David M Rothschild on Posted on

On PredictIt, the price to sell a contract, worth $1.00 if the Democratic candidate wins Pennsylvania and $0.00 if s/he loses Pennsylvania, is $0.79. The price to buy a contract, worth $1.00 if the Democratic candidate wins the election and $0.00 if s/he loses the election, is $0.76. You can sell someone Democrat wins Pennsylvania for $0.03 more than you can buy Democrat wins the election. This is surprising, because it is highly unlikely that the Democratic candidate does not win the election if s/he carries Pennsylvania. And, the price to sell Florida is $0.73 and Ohio $0.71, just $0.03 and $0.05 below the buy price for Democrat wins election. Basically, the candidate just needs to win one of these three states to win the election.

PredictWise tries to reflect the most accurate and calibrated forecasts of upcoming events and generally relies on prediction market data. But, I have also authored numerous academic papers and many blog posts on when and where markets have inefficiencies. Understanding the inefficiencies allows me to (1) model the current data streams to make them as close what I believe is the most accurate and calibrate forecasts (2) learn and improve on market designs to make better data streams in the future. Here is a new problem that my graduate student Sam Corbett-Davies and I have been tackling: can we determine the efficient relationship between the topline prediction market price for the Democratic candidate to win the election and the prices for the Democratic candidate to win any of the individual states? Well, in 2016, there is no reasonable interpretation of how to aggregate the state-by-state prices to the a probability of victory in the election that give a value as low as the current topline price.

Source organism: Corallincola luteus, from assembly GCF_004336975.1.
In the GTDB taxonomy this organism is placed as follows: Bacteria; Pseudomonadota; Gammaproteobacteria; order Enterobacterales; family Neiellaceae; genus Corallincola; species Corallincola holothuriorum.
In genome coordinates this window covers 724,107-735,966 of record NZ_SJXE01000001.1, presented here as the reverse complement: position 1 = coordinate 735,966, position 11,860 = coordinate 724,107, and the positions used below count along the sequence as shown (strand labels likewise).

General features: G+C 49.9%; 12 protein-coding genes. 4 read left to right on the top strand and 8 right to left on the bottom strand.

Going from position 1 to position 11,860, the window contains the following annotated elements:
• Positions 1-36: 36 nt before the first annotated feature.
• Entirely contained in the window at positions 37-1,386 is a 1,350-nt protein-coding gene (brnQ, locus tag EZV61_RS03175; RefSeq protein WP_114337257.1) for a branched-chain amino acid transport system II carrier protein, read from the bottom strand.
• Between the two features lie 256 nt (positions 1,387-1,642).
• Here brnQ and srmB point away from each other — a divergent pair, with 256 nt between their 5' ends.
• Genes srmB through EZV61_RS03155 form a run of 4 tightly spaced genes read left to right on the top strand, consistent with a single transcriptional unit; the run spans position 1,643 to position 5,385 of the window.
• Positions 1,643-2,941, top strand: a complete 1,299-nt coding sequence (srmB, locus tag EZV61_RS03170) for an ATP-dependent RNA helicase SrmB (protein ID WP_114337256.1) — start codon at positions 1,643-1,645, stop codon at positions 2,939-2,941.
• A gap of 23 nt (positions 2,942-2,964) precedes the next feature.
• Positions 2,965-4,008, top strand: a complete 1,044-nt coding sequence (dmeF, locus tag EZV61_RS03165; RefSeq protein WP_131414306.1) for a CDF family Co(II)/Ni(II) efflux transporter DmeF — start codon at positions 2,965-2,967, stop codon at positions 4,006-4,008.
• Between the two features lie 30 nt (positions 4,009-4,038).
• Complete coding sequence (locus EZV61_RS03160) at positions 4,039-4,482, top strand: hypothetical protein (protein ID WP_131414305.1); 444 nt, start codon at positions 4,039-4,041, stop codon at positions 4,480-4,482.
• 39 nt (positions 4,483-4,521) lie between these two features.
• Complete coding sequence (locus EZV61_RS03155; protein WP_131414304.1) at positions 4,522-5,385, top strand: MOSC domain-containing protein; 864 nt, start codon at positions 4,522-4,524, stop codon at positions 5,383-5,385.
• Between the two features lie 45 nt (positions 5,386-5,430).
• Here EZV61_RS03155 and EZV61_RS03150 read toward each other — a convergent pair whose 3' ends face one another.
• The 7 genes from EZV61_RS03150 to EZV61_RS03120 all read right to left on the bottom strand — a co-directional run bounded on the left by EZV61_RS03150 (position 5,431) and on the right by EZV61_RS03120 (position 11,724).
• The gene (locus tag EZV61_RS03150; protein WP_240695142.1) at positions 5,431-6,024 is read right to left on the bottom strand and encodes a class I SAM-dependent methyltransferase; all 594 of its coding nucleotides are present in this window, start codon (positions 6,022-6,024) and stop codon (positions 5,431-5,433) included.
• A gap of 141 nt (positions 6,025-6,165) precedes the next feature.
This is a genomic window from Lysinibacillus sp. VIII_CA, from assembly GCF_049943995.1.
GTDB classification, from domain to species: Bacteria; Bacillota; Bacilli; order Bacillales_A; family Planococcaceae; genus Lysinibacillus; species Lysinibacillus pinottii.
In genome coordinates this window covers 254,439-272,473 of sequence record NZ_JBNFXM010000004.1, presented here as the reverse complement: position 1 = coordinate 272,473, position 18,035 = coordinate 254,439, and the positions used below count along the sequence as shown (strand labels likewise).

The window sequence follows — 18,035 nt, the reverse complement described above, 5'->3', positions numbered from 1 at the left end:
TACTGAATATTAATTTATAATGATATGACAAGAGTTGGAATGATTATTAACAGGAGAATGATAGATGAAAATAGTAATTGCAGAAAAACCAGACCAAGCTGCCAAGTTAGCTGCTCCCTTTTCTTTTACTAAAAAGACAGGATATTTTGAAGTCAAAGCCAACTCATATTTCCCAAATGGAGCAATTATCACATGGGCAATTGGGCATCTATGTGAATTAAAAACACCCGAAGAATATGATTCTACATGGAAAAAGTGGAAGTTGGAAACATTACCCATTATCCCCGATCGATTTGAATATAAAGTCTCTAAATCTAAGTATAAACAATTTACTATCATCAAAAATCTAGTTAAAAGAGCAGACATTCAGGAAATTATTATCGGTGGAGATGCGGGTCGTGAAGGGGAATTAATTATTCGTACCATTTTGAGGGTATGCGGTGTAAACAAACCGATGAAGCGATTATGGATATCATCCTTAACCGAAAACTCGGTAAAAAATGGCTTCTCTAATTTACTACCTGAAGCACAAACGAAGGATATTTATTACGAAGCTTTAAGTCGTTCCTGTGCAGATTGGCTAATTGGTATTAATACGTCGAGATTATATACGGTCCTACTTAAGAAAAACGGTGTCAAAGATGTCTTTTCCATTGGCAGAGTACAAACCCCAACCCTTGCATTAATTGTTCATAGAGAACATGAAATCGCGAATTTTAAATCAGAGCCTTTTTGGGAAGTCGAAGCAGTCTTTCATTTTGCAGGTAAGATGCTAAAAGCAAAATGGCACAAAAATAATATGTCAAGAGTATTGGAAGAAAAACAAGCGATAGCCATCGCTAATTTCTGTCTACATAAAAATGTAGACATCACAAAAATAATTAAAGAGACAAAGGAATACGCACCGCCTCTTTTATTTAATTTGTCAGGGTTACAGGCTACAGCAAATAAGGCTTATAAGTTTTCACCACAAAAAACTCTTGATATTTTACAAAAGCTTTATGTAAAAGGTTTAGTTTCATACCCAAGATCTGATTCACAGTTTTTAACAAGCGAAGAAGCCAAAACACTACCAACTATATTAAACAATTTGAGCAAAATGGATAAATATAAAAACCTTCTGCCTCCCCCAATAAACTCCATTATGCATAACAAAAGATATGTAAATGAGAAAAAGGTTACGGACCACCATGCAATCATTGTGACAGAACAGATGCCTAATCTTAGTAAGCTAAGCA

Beyond providing the state-by-state and topline predictions, each year I include a probability distribution of possible outcomes. That probability distribution is derived by taking the state-by-state predictions, creating a matrix of pairwise correlations between each state, and simulating the election. Two common choices heuristics for pairwise correlations are to assume 100% correlation and 0% correlation. Both of them are obviously wrong as we know the states related, but they are not perfectly related. But, we have a few hybrid models that provide a range of possible election predictions from the state-by-state predictions. I will talk about them at length in the coming weeks. All of them are now over 5 pp more than the topline prediction market-based forecast. (In this chart I am using the prediction market-based predictions, but the it is pretty similar if I use the raw prices).


The topline and state-by-state predictions are highly correlated and pretty close, but not the same. I believe the state-by-state predictions a little more than the topline prediction, because math is hard. It is a serious academic research agenda that allows me to begin to estimate how 51 Electoral College outcomes come together. But, it is not an exact science, and my historically derived estimates of correlations between the states, may not account for subtle 2016 ideosyncracies that the market can when it creates the market for the topline outcome.

I am going to continue to provide the same topline forecast as I have since 2014, derived by the topline prediction market prices, but I will also regularly derive an overall forecast from the state-by-state values. This is not an exact science and it is not a huge deal that one prediction says 80% and other 85%, but I will be following this closely all election cycle.